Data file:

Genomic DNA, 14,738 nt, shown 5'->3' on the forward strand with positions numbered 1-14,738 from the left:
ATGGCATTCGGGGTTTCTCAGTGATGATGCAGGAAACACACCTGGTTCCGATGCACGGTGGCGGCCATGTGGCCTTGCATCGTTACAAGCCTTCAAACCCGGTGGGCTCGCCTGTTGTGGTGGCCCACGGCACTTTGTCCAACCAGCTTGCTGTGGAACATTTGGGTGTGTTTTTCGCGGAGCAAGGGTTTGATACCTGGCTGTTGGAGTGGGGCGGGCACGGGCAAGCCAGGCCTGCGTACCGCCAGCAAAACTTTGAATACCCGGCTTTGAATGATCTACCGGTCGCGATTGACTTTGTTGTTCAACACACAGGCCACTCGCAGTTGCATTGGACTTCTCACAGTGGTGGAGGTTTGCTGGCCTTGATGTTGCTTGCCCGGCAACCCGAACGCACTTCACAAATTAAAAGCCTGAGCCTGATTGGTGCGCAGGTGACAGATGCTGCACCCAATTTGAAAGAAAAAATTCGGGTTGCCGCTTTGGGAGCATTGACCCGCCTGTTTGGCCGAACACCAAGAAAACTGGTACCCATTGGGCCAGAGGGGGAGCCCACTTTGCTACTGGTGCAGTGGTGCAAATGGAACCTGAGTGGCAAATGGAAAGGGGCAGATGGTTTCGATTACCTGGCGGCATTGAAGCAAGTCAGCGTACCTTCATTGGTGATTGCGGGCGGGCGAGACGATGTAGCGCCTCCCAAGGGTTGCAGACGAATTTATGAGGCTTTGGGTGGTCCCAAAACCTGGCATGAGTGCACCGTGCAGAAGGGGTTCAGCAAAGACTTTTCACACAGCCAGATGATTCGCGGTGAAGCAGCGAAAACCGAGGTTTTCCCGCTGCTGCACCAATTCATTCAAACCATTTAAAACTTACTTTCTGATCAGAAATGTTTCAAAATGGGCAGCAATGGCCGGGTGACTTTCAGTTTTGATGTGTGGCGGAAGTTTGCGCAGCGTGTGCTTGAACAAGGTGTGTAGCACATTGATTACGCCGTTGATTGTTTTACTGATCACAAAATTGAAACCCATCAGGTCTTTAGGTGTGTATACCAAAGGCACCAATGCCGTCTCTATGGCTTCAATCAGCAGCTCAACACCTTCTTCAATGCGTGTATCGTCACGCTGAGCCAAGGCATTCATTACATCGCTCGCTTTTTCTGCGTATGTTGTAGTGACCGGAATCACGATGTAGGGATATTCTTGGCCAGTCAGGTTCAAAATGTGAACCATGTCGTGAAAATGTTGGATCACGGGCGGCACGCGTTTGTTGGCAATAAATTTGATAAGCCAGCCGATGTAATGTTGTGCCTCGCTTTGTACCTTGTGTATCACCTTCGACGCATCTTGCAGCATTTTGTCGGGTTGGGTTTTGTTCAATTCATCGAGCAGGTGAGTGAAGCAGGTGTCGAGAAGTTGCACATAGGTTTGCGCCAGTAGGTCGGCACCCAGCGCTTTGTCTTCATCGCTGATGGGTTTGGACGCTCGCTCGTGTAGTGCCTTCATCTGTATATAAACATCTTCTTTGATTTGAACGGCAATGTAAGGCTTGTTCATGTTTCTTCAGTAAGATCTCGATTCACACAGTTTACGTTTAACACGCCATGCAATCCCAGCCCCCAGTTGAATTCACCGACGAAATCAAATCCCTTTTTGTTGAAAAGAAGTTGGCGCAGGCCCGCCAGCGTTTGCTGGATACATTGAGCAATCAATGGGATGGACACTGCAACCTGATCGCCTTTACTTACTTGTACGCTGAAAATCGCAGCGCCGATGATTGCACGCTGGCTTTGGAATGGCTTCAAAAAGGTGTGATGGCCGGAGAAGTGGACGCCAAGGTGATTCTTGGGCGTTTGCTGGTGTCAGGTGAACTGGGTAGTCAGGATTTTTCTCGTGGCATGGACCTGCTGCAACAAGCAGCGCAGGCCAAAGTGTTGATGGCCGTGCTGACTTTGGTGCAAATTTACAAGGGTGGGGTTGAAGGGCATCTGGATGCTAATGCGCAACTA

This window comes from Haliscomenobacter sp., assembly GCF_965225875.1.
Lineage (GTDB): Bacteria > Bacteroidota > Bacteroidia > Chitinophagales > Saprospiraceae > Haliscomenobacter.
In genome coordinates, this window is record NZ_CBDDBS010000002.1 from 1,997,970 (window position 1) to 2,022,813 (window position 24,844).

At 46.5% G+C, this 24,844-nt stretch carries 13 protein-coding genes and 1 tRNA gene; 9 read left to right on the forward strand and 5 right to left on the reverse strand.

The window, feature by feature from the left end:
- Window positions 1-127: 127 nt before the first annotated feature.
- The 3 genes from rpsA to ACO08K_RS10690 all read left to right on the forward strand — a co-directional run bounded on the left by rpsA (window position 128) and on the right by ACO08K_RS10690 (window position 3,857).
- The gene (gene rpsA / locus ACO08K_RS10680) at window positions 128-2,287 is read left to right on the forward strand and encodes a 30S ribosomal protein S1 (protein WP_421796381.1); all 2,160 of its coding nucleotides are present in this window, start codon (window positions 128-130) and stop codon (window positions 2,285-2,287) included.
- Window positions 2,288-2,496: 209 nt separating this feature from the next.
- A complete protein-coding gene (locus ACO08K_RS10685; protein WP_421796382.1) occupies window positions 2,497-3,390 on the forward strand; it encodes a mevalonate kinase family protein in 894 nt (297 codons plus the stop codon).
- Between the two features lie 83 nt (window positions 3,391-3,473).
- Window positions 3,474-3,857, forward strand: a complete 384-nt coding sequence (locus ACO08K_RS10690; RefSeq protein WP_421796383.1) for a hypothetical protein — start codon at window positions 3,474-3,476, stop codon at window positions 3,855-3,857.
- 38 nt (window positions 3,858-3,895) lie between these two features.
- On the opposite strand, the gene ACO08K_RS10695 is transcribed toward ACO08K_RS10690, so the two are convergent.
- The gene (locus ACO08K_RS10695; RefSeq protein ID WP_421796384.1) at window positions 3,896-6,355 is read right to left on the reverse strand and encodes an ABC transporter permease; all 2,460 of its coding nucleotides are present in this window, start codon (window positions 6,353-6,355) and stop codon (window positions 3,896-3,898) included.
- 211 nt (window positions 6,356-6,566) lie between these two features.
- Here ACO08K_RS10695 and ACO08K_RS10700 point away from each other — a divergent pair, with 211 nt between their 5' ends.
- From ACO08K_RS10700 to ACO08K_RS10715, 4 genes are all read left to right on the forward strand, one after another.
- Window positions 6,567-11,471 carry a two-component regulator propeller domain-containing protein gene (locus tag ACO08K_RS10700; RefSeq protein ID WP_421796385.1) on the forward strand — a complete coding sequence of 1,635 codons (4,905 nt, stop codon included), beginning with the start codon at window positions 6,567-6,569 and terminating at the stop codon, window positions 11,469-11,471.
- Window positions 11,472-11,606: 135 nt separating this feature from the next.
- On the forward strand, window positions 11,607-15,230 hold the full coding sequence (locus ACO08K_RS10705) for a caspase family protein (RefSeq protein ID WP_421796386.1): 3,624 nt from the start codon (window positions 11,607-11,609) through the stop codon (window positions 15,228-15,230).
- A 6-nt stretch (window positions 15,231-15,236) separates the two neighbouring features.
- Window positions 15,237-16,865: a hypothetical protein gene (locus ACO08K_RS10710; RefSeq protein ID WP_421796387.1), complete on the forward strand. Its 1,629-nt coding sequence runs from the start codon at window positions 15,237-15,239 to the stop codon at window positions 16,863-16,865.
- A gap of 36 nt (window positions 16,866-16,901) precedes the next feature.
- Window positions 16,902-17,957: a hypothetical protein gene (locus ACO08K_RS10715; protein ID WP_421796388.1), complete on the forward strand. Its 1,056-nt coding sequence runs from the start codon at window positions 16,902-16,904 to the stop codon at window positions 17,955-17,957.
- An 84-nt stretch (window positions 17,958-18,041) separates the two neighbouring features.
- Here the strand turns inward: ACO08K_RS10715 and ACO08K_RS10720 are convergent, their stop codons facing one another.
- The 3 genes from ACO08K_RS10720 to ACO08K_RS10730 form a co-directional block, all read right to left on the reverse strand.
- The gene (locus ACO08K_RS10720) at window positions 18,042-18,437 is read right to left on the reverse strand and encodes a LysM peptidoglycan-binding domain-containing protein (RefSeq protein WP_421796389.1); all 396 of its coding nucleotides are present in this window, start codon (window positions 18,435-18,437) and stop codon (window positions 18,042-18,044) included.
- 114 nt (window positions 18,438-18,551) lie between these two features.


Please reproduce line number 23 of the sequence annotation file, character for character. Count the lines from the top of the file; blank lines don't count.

- On the forward strand, window positions 11,607-15,230 hold the full coding sequence (locus ACO08K_RS10705) for a caspase family protein (RefSeq protein ID WP_421796386.1): 3,624 nt from the start codon (window positions 11,607-11,609) through the stop codon (window positions 15,228-15,230).